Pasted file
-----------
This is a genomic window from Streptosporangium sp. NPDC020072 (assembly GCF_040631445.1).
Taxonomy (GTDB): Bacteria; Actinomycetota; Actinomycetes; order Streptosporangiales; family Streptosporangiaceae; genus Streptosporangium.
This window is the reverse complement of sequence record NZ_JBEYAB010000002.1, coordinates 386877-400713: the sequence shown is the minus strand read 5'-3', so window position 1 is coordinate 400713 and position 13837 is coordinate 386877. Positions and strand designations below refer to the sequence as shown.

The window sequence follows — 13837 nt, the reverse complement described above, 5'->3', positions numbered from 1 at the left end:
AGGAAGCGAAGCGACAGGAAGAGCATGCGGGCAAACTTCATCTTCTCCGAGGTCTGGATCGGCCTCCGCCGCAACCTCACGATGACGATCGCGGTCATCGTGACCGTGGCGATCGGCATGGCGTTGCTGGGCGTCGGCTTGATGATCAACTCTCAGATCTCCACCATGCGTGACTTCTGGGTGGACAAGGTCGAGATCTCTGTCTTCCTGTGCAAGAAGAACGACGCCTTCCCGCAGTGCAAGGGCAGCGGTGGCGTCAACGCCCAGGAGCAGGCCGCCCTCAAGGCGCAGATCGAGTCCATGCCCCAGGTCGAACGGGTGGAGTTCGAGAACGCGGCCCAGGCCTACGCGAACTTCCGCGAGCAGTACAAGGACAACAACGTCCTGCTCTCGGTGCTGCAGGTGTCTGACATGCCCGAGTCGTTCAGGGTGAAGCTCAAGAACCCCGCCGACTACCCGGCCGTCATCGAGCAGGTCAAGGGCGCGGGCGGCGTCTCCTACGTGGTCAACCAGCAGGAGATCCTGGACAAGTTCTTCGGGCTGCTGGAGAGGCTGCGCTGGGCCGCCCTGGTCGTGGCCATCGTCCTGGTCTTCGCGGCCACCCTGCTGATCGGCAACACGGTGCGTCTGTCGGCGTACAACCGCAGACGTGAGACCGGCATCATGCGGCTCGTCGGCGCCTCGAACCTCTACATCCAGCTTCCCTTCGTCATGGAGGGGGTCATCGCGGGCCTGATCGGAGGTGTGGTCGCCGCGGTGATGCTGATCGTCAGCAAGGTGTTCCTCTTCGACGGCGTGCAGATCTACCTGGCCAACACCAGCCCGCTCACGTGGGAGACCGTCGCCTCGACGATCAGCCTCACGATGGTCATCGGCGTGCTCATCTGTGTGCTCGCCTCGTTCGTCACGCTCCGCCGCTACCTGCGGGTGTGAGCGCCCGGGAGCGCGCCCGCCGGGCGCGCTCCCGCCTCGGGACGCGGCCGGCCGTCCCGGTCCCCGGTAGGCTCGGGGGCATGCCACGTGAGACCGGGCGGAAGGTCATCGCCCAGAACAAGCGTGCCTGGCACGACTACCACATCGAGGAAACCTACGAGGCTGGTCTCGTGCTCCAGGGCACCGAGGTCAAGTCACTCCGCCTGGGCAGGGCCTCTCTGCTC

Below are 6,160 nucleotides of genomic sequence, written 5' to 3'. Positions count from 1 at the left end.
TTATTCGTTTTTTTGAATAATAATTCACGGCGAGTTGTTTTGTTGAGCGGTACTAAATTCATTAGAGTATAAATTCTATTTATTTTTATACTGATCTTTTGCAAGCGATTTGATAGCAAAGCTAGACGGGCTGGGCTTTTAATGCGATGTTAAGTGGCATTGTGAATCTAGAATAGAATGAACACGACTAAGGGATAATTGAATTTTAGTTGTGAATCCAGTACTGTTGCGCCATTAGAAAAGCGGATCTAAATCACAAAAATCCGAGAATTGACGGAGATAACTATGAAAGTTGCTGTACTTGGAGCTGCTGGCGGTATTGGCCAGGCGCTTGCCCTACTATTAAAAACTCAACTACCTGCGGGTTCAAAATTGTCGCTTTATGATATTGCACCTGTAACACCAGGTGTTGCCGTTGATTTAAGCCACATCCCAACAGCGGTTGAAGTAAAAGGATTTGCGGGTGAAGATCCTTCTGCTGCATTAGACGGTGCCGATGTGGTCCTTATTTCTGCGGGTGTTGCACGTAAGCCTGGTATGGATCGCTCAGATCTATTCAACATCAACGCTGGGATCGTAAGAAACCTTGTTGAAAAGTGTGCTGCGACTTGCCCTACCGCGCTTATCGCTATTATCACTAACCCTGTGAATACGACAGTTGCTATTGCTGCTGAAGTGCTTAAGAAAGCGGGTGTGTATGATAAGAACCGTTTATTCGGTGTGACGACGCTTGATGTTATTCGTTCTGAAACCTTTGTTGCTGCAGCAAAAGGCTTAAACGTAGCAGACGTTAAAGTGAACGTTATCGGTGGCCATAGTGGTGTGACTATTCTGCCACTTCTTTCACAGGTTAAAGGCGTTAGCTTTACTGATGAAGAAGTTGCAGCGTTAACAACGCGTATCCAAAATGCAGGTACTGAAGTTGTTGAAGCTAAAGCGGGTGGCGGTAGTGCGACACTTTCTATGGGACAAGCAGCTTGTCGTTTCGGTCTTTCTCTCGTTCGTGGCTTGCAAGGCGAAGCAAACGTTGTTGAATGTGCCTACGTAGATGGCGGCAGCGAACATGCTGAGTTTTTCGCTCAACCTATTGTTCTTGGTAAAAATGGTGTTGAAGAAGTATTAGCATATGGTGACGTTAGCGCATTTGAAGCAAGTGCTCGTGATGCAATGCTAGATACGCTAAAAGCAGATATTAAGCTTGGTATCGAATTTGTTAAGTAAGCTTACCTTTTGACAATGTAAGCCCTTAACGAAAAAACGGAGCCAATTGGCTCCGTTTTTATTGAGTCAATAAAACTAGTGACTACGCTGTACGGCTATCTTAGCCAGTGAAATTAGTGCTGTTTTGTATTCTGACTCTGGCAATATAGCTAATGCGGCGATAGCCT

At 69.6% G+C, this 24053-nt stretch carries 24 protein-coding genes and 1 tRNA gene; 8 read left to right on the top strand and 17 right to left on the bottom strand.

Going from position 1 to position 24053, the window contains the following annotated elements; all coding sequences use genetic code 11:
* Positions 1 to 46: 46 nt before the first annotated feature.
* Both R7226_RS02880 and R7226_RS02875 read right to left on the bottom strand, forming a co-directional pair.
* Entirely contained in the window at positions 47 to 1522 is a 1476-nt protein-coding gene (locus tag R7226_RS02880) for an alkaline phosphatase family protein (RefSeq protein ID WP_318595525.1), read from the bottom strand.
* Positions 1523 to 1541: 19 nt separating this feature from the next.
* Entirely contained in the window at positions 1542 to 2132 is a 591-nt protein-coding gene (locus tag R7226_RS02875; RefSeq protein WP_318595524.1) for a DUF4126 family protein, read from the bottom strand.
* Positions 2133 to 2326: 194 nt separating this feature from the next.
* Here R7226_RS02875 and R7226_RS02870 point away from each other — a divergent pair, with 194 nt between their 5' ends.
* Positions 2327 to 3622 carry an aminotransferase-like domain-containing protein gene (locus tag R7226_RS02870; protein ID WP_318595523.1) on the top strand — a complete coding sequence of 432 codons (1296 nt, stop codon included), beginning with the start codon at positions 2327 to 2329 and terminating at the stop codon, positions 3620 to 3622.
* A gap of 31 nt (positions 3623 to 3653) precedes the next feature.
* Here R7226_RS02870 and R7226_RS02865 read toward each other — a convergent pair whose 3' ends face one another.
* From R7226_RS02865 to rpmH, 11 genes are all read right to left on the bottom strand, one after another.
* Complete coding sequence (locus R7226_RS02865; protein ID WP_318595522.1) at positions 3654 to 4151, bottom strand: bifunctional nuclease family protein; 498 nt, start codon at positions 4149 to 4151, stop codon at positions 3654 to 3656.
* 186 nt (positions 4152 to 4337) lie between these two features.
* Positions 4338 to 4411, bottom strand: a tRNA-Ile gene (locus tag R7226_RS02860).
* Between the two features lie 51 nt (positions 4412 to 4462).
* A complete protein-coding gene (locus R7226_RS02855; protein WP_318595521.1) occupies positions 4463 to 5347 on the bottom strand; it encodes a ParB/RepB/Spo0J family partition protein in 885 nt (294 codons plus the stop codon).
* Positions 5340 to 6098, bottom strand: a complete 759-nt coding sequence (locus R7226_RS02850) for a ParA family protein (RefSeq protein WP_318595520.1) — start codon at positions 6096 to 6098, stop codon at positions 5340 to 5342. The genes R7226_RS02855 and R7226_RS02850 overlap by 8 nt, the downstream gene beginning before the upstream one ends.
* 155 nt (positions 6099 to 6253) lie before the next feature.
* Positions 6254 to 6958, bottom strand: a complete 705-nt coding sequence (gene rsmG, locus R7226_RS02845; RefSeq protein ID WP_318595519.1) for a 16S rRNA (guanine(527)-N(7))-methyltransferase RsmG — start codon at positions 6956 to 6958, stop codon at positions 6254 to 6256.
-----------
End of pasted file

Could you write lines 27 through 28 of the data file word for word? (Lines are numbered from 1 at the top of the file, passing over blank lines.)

* 155 nt (positions 6099 to 6253) lie before the next feature.
* Positions 6254 to 6958, bottom strand: a complete 705-nt coding sequence (gene rsmG, locus R7226_RS02845; RefSeq protein ID WP_318595519.1) for a 16S rRNA (guanine(527)-N(7))-methyltransferase RsmG — start codon at positions 6956 to 6958, stop codon at positions 6254 to 6256.